This is all very usual and lots of councils are struggling to keep up. Teaching in huts (even though they are very posh huts) and having staggered lunchtimes isn't ideal but the council cannot just ignore the problem and shoe-horn more and more children into existing classes. It is strange that OP's school is not expanding (or others nearby) if they too are experiencing the fall out of the baby boom
This is sounding more bizarre by the minute in our case.
One of the children just wanted to move from a school nearby and went to appeal, they won, despite the classes being already huge at our school. Another child lives miles away and I know for a fact that there are other schools which are not oversubscribed and are closer - I know ours is a good school but surely that cannot be reason to appeal.
Can anyone advise me as to what I should do exactly, is it best to write to the governors with a formal complaint or should I write to the LEA?
Yes - it is very odd indeed. It really shouldn't be happening like that at all.
Obviously you will not know confidential information about each child and there are (rare) circumstances when a class can exceed 30 perfectly legitimately but, if that is the full story for example about the neighbouring schools having vacancies and people being allowed to join a full class just because they fancy switching, then something is going very wrong.
I wonder if they are all winning appeals to get in or whether the LA is at fault. Appeal panels have to work within the law and the law says 30 per class is the maximum. The panel have very restricted powers when it comes to breaching this so it would be hard to imagine panel after panel ignoring this.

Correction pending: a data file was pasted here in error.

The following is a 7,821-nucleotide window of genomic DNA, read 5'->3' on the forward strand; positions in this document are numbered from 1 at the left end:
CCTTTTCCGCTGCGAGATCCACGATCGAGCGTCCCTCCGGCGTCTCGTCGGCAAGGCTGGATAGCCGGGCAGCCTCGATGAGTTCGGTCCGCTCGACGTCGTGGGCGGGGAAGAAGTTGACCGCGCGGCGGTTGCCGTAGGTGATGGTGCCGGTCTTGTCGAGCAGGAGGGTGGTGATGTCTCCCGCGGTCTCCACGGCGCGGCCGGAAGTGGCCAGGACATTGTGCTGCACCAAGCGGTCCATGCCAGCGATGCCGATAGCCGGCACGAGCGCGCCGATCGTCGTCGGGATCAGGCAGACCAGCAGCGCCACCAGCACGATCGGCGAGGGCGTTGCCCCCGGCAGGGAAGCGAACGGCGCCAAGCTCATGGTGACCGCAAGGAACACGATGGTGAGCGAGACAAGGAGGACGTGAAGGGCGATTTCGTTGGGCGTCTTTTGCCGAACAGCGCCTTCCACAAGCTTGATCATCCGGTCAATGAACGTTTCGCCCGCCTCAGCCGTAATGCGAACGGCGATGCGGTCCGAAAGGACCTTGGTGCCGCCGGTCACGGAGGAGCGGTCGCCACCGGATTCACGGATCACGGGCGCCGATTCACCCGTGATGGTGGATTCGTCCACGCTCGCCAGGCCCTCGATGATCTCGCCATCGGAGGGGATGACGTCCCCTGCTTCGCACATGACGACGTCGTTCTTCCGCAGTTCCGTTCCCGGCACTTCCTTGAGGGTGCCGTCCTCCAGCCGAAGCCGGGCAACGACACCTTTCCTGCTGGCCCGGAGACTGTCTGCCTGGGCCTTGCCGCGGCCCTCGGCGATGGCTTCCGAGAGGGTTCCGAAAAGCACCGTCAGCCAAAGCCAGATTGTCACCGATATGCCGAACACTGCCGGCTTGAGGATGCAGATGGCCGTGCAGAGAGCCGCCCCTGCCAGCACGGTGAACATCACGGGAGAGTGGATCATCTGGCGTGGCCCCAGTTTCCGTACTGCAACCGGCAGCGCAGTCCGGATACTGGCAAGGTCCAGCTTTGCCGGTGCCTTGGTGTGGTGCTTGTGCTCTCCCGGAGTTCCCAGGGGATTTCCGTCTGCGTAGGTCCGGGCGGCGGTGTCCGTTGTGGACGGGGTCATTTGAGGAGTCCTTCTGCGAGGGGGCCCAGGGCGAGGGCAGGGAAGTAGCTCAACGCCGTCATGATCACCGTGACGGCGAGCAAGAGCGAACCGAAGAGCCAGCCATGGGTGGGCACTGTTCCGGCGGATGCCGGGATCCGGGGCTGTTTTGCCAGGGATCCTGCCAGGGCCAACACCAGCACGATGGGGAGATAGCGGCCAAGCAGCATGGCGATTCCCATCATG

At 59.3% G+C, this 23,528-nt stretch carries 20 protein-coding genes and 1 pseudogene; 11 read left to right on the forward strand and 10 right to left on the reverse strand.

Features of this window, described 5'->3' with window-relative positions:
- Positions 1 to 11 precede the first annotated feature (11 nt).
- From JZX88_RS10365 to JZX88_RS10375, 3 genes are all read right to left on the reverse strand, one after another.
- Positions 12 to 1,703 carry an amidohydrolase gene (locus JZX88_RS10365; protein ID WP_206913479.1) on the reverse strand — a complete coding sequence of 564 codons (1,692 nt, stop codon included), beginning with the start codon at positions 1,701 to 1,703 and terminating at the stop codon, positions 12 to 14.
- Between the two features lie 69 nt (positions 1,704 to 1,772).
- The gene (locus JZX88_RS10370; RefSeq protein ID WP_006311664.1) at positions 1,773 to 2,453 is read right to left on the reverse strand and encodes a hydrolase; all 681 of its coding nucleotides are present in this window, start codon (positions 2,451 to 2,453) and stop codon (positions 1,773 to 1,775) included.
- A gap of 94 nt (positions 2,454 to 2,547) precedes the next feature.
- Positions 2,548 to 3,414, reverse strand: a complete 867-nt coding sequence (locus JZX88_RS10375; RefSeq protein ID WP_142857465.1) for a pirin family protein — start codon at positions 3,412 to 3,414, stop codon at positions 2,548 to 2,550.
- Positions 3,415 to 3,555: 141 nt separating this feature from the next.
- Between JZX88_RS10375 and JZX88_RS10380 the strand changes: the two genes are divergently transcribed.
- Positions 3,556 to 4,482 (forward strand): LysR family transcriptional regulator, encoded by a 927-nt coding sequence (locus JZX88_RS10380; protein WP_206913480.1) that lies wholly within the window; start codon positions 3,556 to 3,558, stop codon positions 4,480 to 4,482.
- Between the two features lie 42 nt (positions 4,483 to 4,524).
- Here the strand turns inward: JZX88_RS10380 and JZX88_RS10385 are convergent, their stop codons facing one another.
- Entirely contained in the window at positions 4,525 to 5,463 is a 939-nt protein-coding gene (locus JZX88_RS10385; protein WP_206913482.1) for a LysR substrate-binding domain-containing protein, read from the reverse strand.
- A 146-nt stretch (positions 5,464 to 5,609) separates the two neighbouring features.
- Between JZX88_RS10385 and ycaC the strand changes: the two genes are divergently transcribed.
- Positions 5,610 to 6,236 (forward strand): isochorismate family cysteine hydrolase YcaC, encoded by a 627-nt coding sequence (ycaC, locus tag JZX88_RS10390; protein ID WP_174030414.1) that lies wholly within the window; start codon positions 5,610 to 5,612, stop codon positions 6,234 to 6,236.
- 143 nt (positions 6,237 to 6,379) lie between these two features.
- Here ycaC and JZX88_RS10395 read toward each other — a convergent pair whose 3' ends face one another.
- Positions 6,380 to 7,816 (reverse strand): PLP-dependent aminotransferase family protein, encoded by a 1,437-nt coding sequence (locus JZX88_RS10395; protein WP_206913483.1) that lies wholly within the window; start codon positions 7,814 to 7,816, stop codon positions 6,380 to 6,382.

Yes I would complain to the Governors in writing and the LA too. Whatever the reason, it should not be happening and from your posts, it sounds like it is frequent and that number exceed 30 per class by some way.
OP from what you have said:
One of the children just wanted to move from a school nearby and went to appeal, they won, despite the classes being already huge at our school.
If someone has won at appeal there is nothing the school or LEA can do. However, it would be very unlikely that anyone else could win on appeal if you now have 32 in an infant class.
Another child lives miles away and I know for a fact that there are other schools which are not oversubscribed and are closer - I know ours is a good school but surely that cannot be reason to appeal.
This sounds like a child with SEN or a looked after child (ie a child in foster care or adopted), given you state that they do not live nearby.
As tiggytape says, the school, governors and LEA are in a difficult position if you write to complain re this admission. They cannot divulge confidential info to you re why this child was admitted, they can only say that they were required to admit the child under LEA admissions rules or similar.
I would expect the school/teachers will have the same concerns you have and will be looking at what can be done to alleviate the problem.